When responding to a request for information under the Freedom of Information Act (“FOIA”), a school district met its burden when it explained in detail why the request was denied as unduly burdensome.
On June 2, 2016, the Sargent Shriver National Center on Poverty Law (“Shriver”), a nonprofit legal and policy advocacy organization for low-income individuals and families, submitted a FOIA request to the Chicago Public Schools (“CPS”) requesting complaints made to CPS involving police officers or security guards stationed at CPS schools from 2012 to 2016. CPS immediately invoked its right to an extension and on June 10, 2016, denied the request because there is no database that keeps the information Shriver sought and collecting the information would be unduly burdensome pursuant to FOIA Section 3(g), given the timeframe and potential locations for the complaints. CPS invited Shriver to narrow and clarify the request.
Shriver sent a second request on June 8, 2016, before it received a response for its first FOIA request, asking for alleged employee misconduct reports that involved in-school police officers entered into a specific database in 2014. Again, CPS almost immediately issued an extension letter. On June 16, 2016, CPS denied the request as unduly burdensome. CPS explained in its letter that its database does not have a field to identify in-school police officers, and so CPS staff would have to individually review more than 600 incident narratives for 2014. Once again, CPS invited Shriver to narrow its request.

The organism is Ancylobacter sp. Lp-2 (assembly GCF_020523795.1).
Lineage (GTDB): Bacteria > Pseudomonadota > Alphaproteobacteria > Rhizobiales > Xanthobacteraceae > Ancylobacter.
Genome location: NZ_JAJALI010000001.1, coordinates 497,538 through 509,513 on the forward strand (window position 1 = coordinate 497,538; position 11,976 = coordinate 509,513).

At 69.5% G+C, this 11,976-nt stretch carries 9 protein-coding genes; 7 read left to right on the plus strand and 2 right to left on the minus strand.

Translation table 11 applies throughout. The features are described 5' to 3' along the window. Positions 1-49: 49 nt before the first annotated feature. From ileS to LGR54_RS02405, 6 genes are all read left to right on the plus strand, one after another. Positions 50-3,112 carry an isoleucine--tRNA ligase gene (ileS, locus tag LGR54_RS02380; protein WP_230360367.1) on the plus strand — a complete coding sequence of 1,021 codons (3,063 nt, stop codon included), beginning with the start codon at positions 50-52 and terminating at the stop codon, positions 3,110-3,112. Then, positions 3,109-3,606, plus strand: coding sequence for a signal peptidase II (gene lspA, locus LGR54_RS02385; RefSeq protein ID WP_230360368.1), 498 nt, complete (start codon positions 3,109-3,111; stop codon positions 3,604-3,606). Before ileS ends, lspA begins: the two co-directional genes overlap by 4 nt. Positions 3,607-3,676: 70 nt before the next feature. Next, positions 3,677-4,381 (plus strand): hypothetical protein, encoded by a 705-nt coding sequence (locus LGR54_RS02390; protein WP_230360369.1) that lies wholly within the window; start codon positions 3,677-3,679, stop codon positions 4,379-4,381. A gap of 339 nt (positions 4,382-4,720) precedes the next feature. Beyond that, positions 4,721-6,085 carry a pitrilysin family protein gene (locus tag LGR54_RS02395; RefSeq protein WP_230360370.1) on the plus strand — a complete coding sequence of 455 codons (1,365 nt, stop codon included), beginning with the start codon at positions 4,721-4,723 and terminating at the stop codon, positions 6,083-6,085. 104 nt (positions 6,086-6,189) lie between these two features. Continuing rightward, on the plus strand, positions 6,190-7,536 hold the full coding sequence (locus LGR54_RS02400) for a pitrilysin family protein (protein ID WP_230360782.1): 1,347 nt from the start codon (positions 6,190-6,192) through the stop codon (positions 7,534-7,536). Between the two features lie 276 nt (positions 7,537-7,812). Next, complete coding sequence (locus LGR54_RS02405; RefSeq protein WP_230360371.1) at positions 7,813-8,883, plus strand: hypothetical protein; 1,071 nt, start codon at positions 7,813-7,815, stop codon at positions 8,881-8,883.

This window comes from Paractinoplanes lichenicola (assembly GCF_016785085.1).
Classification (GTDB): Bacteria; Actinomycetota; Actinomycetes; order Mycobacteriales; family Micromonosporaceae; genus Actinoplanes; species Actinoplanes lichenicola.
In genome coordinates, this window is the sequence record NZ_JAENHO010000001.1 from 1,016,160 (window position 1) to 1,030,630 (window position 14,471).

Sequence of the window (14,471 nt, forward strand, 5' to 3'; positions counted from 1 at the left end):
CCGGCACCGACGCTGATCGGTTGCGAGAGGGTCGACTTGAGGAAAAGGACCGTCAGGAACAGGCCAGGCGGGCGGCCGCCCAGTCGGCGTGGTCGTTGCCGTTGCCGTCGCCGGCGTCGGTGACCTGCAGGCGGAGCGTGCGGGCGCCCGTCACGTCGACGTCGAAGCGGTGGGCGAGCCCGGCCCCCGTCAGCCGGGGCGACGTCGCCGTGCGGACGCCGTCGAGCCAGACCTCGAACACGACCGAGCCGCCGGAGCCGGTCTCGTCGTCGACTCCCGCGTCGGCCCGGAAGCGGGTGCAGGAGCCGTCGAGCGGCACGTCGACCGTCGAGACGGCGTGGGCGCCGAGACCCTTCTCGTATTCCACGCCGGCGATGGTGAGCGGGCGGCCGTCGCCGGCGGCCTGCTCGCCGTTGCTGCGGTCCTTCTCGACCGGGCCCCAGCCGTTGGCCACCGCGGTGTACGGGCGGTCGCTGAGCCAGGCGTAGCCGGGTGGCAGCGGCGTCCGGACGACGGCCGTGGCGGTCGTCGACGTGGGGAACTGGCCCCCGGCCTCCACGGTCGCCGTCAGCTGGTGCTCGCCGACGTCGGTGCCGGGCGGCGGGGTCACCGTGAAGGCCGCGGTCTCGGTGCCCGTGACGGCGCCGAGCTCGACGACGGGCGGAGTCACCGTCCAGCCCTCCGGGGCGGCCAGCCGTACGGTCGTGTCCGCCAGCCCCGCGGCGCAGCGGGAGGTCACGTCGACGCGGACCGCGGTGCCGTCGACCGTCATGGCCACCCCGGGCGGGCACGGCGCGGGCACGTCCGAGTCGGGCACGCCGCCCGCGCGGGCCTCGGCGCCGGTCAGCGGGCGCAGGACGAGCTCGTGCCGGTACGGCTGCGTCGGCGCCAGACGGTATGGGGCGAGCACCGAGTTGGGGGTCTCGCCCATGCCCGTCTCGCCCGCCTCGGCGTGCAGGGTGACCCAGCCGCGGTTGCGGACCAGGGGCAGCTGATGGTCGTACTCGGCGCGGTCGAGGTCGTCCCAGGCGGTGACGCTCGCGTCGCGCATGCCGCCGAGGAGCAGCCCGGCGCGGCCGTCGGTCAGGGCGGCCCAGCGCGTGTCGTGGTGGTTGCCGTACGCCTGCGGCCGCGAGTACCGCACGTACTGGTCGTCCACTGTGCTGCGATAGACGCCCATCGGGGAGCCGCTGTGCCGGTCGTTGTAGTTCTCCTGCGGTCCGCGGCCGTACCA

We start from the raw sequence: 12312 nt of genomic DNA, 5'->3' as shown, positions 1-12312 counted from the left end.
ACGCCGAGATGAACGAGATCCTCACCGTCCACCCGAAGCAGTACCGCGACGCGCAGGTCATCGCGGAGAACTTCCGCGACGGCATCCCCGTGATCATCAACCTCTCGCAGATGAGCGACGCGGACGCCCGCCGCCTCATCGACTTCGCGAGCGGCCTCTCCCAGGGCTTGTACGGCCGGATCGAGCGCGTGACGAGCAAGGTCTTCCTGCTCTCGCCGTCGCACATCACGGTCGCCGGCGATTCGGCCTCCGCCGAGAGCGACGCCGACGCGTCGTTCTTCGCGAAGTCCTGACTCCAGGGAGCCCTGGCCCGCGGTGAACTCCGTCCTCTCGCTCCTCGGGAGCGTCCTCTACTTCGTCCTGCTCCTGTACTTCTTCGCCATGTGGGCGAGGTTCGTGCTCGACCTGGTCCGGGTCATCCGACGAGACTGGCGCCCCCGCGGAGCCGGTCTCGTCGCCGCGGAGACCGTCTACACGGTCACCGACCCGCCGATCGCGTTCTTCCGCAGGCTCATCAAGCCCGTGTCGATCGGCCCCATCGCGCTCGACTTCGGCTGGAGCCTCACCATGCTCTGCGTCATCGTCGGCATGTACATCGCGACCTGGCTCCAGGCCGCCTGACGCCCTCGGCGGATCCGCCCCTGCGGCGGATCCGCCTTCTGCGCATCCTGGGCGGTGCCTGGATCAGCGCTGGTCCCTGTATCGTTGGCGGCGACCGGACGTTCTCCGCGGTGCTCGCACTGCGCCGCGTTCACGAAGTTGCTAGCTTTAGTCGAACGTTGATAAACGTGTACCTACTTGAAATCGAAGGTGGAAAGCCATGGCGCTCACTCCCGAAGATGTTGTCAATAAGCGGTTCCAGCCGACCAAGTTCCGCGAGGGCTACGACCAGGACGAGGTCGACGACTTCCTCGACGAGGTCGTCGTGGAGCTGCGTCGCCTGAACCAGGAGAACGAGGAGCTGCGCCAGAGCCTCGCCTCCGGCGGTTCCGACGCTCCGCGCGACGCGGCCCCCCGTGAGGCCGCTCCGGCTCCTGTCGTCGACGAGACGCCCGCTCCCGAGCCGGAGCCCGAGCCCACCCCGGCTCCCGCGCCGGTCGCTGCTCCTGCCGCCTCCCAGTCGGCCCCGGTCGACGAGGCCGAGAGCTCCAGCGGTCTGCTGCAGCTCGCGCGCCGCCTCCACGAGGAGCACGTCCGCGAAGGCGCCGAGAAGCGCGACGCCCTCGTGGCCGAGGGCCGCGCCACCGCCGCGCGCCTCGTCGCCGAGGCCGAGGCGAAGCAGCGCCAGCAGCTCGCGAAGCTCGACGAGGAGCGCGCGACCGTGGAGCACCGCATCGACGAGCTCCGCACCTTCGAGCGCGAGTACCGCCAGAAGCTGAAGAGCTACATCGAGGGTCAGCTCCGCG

Shriver submitted a third FOIA request on June 16, 2016, which was also denied. This third request was for all alleged employee misconduct reports entered into the database in 2014. CPS denied the request as unduly burdensome because the request yielded 635 results, which would require hundreds of man hours to review and redact. CPS concluded that the burden would outweigh the public interest in the records.
Shriver then filed a lawsuit with the Circuit Court of Cook County alleging that CPS willfully violated FOIA each time it denied Shriver’s requests and that CPS’s automatic extension was improper. CPS moved to dismiss the case because Shriver failed to allege any facts supporting its allegations. Specifically, CPS noted that Shriver did not allege facts to establish that CPS willfully or intentionally failed to comply with FOIA or otherwise acted in bad faith. The Circuit Court agreed with CPS and found that the extensions were proper and that Shriver failed to identify how CPS’s refusal to produce records was willful and intentional or otherwise in bad faith. Shriver appealed the Circuit Court’s holding to the Appellate Court.
The Appellate Court agreed with the Circuit Court. With respect to the time extensions, the Appellate Court emphasized that a public body has the unilateral ability to extend its response by five business days, which is exactly what CPS did. With respect to CPS’s denial of the FOIA requests as undue burdens, the Appellate Court found that CPS properly explained the reasons for the denials in its response letters, and the reasons provided showed that the burden of compliance would outweigh the public interest in disclosing the requested records.
This ruling confirms that when a public body denies a request because it is unduly burdensome, it should specifically state in the denial why the request is unduly burdensome and provide the requester an opportunity to narrow his/her request.